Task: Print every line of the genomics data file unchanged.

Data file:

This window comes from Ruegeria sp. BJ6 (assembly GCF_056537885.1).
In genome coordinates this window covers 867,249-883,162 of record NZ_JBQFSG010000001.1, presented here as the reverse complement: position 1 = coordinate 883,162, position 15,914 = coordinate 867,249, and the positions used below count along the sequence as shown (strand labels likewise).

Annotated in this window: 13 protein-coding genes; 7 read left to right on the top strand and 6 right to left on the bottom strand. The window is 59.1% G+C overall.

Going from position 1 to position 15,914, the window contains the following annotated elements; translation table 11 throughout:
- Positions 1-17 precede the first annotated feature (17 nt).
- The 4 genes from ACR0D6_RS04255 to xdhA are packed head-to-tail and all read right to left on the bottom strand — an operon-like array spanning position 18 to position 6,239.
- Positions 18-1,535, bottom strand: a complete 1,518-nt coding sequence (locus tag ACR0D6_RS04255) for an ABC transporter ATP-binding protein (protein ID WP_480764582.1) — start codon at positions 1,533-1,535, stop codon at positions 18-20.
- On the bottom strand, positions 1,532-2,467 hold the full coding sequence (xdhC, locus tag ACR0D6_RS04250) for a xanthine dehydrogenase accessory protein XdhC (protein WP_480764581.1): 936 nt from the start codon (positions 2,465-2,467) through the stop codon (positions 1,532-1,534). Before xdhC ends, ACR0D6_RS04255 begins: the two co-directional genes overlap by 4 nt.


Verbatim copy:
This window comes from Ruegeria sp. BJ6 (assembly GCF_056537885.1).
In genome coordinates this window covers 867,249-883,162 of record NZ_JBQFSG010000001.1, presented here as the reverse complement: position 1 = coordinate 883,162, position 15,914 = coordinate 867,249, and the positions used below count along the sequence as shown (strand labels likewise).

Annotated in this window: 13 protein-coding genes; 7 read left to right on the top strand and 6 right to left on the bottom strand. The window is 59.1% G+C overall.

Going from position 1 to position 15,914, the window contains the following annotated elements; translation table 11 throughout:
- Positions 1-17 precede the first annotated feature (17 nt).
- The 4 genes from ACR0D6_RS04255 to xdhA are packed head-to-tail and all read right to left on the bottom strand — an operon-like array spanning position 18 to position 6,239.
- Positions 18-1,535, bottom strand: a complete 1,518-nt coding sequence (locus tag ACR0D6_RS04255) for an ABC transporter ATP-binding protein (protein ID WP_480764582.1) — start codon at positions 1,533-1,535, stop codon at positions 18-20.
- On the bottom strand, positions 1,532-2,467 hold the full coding sequence (xdhC, locus tag ACR0D6_RS04250) for a xanthine dehydrogenase accessory protein XdhC (protein WP_480764581.1): 936 nt from the start codon (positions 2,465-2,467) through the stop codon (positions 1,532-1,534). Before xdhC ends, ACR0D6_RS04255 begins: the two co-directional genes overlap by 4 nt.